“Apple is winning, and it really wants its competition to know it,” Ricardo Bilton writes for VentureBeat.

“One of the most notable things about the company’s presentation in San Francisco today is just how eager Apple was to stick it to its rivals — particularly Microsoft — at every turn,” Bilton writes. “Not only did Apple question the validity of hybrid devices like the Surface, but the company also took a dig at two of Microsoft’s biggest revenue streams — operating system upgrades and productivity software. Apple may be already burying Microsoft in the hardware department, but it’s also going out of its way to stretch that domination to software as well.”

“One of the more obvious anticompetitor comments came from Apple CEO Tim Cook himself, who laid a major burn on devices like Microsoft’s ‘sorta-tablet, softa-PC’ Surface,” Bilton writes. “While the Surface is core to Microsoft’s future as a devices and service’s company, in Cook’s eyes it’s the kind of device that shows that other companies aren’t quite ready to completely embrace the post-PC world, where people are typing on virtual screens rather than physical keyboards.”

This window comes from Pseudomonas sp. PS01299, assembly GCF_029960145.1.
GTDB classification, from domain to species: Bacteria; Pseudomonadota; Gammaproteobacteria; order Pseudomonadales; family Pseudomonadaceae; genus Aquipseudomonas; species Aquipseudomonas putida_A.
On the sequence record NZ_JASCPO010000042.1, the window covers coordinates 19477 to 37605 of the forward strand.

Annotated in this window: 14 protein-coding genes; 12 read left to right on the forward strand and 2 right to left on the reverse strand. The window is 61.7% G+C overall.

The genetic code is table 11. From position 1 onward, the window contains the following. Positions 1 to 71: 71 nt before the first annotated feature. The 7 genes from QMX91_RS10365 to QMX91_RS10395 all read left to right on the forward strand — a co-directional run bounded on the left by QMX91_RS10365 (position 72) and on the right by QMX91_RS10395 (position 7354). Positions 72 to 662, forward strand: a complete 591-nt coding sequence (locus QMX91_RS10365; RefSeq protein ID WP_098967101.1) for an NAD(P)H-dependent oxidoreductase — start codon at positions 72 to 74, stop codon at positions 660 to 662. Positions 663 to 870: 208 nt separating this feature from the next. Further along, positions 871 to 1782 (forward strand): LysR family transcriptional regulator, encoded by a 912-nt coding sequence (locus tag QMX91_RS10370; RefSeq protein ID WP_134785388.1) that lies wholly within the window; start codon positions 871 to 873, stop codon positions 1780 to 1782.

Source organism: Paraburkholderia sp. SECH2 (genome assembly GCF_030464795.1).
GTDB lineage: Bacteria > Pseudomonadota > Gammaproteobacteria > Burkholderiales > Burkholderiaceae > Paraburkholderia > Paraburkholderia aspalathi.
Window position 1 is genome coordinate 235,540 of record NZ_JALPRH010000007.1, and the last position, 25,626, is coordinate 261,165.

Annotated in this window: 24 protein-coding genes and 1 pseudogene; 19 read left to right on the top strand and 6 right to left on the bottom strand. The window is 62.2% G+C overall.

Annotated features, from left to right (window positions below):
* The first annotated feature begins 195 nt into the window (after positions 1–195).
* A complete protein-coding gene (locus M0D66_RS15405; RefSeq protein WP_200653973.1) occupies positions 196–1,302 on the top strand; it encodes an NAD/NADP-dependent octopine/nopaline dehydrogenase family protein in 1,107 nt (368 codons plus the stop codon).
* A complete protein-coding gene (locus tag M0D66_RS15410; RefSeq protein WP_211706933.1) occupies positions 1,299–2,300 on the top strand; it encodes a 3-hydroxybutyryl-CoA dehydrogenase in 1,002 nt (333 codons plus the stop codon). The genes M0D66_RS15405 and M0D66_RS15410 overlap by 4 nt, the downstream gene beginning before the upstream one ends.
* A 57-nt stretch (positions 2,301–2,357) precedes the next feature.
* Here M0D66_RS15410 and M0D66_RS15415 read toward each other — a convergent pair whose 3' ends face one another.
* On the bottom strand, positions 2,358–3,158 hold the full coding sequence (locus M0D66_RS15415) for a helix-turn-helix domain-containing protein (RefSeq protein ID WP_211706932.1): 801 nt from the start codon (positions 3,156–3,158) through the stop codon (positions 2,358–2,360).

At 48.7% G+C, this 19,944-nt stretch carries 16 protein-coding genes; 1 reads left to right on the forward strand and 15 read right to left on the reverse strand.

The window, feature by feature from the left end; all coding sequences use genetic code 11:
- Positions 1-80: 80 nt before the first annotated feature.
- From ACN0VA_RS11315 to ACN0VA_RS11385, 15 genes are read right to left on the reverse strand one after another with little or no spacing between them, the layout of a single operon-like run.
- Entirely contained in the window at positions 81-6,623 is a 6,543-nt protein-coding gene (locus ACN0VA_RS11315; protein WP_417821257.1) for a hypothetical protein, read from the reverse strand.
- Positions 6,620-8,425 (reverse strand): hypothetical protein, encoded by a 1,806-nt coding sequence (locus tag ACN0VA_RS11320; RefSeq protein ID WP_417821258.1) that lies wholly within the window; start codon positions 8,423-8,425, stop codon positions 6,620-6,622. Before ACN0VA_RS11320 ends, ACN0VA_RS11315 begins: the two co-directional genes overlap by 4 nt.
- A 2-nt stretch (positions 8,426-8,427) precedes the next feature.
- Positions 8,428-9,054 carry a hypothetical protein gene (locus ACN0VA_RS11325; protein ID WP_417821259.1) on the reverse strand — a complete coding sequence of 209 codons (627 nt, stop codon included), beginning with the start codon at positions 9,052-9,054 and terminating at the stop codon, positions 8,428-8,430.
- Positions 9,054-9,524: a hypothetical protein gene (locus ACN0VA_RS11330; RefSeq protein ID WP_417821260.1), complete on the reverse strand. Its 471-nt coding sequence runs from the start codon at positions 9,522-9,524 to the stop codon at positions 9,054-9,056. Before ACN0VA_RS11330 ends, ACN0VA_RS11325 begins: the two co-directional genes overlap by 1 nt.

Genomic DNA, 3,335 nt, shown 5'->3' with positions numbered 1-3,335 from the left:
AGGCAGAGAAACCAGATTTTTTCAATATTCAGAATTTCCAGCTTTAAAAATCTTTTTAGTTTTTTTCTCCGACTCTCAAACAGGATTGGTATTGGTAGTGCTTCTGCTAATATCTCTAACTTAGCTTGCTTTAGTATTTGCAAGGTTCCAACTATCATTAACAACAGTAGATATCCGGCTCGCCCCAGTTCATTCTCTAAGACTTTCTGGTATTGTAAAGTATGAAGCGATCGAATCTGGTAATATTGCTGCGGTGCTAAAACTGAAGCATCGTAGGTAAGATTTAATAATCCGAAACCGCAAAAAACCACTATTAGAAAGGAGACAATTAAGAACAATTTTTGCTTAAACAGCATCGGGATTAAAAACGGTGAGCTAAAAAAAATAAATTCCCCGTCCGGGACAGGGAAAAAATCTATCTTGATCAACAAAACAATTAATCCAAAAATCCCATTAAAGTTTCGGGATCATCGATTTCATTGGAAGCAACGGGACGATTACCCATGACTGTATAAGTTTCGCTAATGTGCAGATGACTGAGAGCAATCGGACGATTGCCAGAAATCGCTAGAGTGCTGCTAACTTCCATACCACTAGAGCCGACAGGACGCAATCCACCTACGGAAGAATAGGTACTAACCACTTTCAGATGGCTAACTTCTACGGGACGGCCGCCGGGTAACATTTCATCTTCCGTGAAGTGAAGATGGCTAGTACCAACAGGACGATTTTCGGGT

Our competition is different: They’re confused. They chased after netbooks. Now they’re trying to make PCs into tablets and tablets into PCs. Who knows what they’ll do next? I can’t answer that question, but I can tell you that we’re focused. – Apple CEO Tim Cook, October 22, 2013

Much more in the full article here.

MacDailyNews Take: Kick ‘em in the teeth, Tim! Then do it again and again until no teeth remain.

Tim Cook is charged with completing Steve Jobs’ master plan:

[Apple is] chasing after an outlandish Stevian dream: to take back the computer business from Microsoft… Like all the best fights, this one is personal. Steve Jobs is going to best Bill Gates. This fight is Shakespearean, elemental, and emotional; watching it unfold should be the most fascinating business story of this young millennium.Jeffrey S. Young and William L. Simon, iCon Steve Jobs: The Greatest Second Act in the History of Business, 2005